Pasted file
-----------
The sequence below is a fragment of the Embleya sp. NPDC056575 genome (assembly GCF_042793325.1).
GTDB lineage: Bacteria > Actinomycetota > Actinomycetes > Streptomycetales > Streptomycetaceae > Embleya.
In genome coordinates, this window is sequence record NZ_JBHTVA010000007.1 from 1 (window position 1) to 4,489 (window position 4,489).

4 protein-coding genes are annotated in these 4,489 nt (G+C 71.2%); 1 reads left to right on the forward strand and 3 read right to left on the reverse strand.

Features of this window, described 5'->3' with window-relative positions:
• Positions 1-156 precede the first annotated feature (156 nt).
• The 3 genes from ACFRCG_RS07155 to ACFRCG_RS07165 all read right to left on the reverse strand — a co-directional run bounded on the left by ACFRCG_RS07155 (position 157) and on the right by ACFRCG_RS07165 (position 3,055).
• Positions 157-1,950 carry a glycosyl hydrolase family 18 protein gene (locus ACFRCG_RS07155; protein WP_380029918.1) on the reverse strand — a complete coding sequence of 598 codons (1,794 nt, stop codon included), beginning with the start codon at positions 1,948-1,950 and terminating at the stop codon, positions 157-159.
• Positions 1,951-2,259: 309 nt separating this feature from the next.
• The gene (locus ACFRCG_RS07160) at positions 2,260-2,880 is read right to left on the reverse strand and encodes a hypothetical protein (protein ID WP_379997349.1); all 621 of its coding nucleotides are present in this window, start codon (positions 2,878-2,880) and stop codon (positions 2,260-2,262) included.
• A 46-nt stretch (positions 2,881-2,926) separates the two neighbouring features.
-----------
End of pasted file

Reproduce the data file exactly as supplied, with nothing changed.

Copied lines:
The sequence below is a fragment of the Embleya sp. NPDC056575 genome (assembly GCF_042793325.1).
GTDB lineage: Bacteria > Actinomycetota > Actinomycetes > Streptomycetales > Streptomycetaceae > Embleya.
In genome coordinates, this window is sequence record NZ_JBHTVA010000007.1 from 1 (window position 1) to 4,489 (window position 4,489).

4 protein-coding genes are annotated in these 4,489 nt (G+C 71.2%); 1 reads left to right on the forward strand and 3 read right to left on the reverse strand.

Features of this window, described 5'->3' with window-relative positions:
• Positions 1-156 precede the first annotated feature (156 nt).
• The 3 genes from ACFRCG_RS07155 to ACFRCG_RS07165 all read right to left on the reverse strand — a co-directional run bounded on the left by ACFRCG_RS07155 (position 157) and on the right by ACFRCG_RS07165 (position 3,055).
• Positions 157-1,950 carry a glycosyl hydrolase family 18 protein gene (locus ACFRCG_RS07155; protein WP_380029918.1) on the reverse strand — a complete coding sequence of 598 codons (1,794 nt, stop codon included), beginning with the start codon at positions 1,948-1,950 and terminating at the stop codon, positions 157-159.
• Positions 1,951-2,259: 309 nt separating this feature from the next.
• The gene (locus ACFRCG_RS07160) at positions 2,260-2,880 is read right to left on the reverse strand and encodes a hypothetical protein (protein ID WP_379997349.1); all 621 of its coding nucleotides are present in this window, start codon (positions 2,878-2,880) and stop codon (positions 2,260-2,262) included.
• A 46-nt stretch (positions 2,881-2,926) separates the two neighbouring features.